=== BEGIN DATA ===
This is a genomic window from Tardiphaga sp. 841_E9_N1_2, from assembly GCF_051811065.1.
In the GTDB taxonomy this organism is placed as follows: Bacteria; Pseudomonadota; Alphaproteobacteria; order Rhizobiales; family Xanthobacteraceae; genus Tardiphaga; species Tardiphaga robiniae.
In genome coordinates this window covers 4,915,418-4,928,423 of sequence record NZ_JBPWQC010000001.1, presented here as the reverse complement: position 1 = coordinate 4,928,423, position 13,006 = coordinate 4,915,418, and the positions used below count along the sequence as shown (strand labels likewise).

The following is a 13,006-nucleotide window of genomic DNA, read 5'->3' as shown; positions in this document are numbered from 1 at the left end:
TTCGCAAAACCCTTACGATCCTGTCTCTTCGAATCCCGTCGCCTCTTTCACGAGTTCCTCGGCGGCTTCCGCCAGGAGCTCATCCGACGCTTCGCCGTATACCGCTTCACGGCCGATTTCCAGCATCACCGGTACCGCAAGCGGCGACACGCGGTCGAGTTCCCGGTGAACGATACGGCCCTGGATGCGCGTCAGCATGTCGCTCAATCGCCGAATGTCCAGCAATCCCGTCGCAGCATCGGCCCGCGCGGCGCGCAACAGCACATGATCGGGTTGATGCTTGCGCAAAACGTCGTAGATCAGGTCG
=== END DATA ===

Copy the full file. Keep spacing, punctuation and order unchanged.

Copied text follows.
This is a genomic window from Tardiphaga sp. 841_E9_N1_2, from assembly GCF_051811065.1.
In the GTDB taxonomy this organism is placed as follows: Bacteria; Pseudomonadota; Alphaproteobacteria; order Rhizobiales; family Xanthobacteraceae; genus Tardiphaga; species Tardiphaga robiniae.
In genome coordinates this window covers 4,915,418-4,928,423 of sequence record NZ_JBPWQC010000001.1, presented here as the reverse complement: position 1 = coordinate 4,928,423, position 13,006 = coordinate 4,915,418, and the positions used below count along the sequence as shown (strand labels likewise).

The following is a 13,006-nucleotide window of genomic DNA, read 5'->3' as shown; positions in this document are numbered from 1 at the left end:
TTCGCAAAACCCTTACGATCCTGTCTCTTCGAATCCCGTCGCCTCTTTCACGAGTTCCTCGGCGGCTTCCGCCAGGAGCTCATCCGACGCTTCGCCGTATACCGCTTCACGGCCGATTTCCAGCATCACCGGTACCGCAAGCGGCGACACGCGGTCGAGTTCCCGGTGAACGATACGGCCCTGGATGCGCGTCAGCATGTCGCTCAATCGCCGAATGTCCAGCAATCCCGTCGCAGCATCGGCCCGCGCGGCGCGCAACAGCACATGATCGGGTTGATGCTTGCGCAAAACGTCGTAGATCAGGTCG